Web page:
Wednesday, June 6, 2012

Do You React Or Respond?

Do you react or respond? What’s the difference, you may ask.  A reaction is an involuntary, uncontrolled action resulting from external stimuli of some sort.  A response is a controlled and intentional action that is carefully thought through.

 Jesus responded.

Jesus knew exactly how to respond to people and situations, and therefore His words and actions were the right ones at the right times.  For example:
  • Sometimes He walked away.
Remember when His hometown crowd was angry at Him they wanted to kill Him.  In Luke 4 we read that Jesus "walked right through the crowd and went on His way." There was no reasoning with this angry mob and Jesus knew it was time to walk away.
  • Sometimes He confronted.
In John 8:43-47 Jesus confronts the hypocritical Pharisees and religious leaders very directly.  He said to them, “Why is my language not clear to you?  Because you are unable to hear what I say.  You belong to your father, the devil, and you want to carry out your father's desire. . . The reason you do not hear is that you do not belong to God."

He responded to their accusations and evil motives with a strong confrontation, carefully worded so that they could not miss His point.
  • Sometimes He shamed people.
Think of how Jesus handled the crowd of men who wanted Him to stone the woman caught in adultery.  Quietly, without a word, He shamed them so that they all walked away and left Him alone with her.
  • Sometimes He ignored people.
When the crowd told Jesus not to bother coming to Jairus' house because his daughter was already dead, Jesus ignored them and told Jairus to do the same. 

Mark 5:36 tells us:  "Ignoring what they said, Jesus told the synagogue ruler, 'Don't be afraid; just believe.'"   

Jesus was never in react mode. He knew exactly what He wanted to say, said it with emphasis, and did it to teach and help others.  He always spoke the truth, sometimes in strong words, sometimes in gentle words, but always from the right motive – because He loved the people.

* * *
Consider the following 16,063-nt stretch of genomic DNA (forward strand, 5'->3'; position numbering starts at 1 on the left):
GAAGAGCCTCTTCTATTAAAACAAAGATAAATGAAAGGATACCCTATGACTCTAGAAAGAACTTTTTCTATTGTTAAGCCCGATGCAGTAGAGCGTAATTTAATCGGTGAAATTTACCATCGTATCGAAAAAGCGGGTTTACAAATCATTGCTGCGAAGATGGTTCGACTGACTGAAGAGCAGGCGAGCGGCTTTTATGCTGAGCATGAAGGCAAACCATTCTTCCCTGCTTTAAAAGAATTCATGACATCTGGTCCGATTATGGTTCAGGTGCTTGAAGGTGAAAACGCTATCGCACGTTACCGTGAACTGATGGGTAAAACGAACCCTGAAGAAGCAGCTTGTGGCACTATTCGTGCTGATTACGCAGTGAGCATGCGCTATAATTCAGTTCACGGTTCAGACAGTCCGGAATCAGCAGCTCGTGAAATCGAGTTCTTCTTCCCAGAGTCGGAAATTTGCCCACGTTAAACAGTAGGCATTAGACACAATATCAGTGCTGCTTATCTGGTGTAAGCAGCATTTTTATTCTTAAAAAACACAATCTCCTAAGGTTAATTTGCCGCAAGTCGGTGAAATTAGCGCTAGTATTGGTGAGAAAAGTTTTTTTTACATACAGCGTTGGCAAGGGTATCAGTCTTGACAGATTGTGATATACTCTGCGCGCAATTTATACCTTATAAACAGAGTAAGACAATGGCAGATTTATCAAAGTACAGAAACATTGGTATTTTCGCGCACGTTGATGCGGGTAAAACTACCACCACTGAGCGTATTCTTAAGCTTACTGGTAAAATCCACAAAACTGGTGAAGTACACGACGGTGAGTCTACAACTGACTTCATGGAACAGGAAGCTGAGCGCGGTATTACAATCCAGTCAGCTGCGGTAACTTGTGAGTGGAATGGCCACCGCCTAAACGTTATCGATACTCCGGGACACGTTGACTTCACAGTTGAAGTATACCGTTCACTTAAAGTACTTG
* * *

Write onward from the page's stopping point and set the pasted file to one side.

Get beyond the reaction to the response.

An inappropriate reaction often happens involuntarily before we can stop it.  But we can learn to get past the reaction, and not allow the reaction to control our behavior.

A reaction of anger or self-pity or revenge is not unusual. The problem begins when we allow those reactions to control our behavior because we don’t wait until the reaction has passed, and then decide how best to respond.

Prepare to respond

Responding rather than reacting has to be learned – it won’t just happen.  We must be intentional about it, pray about it, and depend upon God’s Spirit within us to both motivate us to want to respond rather than react, and give us the power to do it.

Plan in advance what an appropriate response might be for certain people or situations. For example, an alternate strategy for that person who is negative is to say something positive in response.  An alternate strategy for the person who is very critical is to thank him or her and acknowledge that you will  consider the suggestion.

Then when you feel your reaction level starting to rise, when you sense your emotions are starting to take over, when you know that you're not exactly in control of your reactions, send up a quick prayer.  "Lord, please help me here.  This is a tough one for me.  I want to respond rather than react, but I need your help." 

These verses remind us of the need to respond rather than react:

Proverbs  18:13:  He who answers before listening - that is his folly and his shame.   

Proverbs 12:16:  A fool shows his annoyance at once, but a prudent man overlooks an insult.

I Thessalonians 5:15: Make sure that nobody pays back wrong for wrong, but always be kind to each other and to everyone else.

The power of responding

Can you imagine the impact we would have in our working worlds if we Christians were responding more than reacting?  We would surely be lights in dark worlds, because most of the people around us are in react mode most of the time.  To be truly conformed to the image of Jesus Christ, which is our mission as believers, we need to become responders rather than reactors. 

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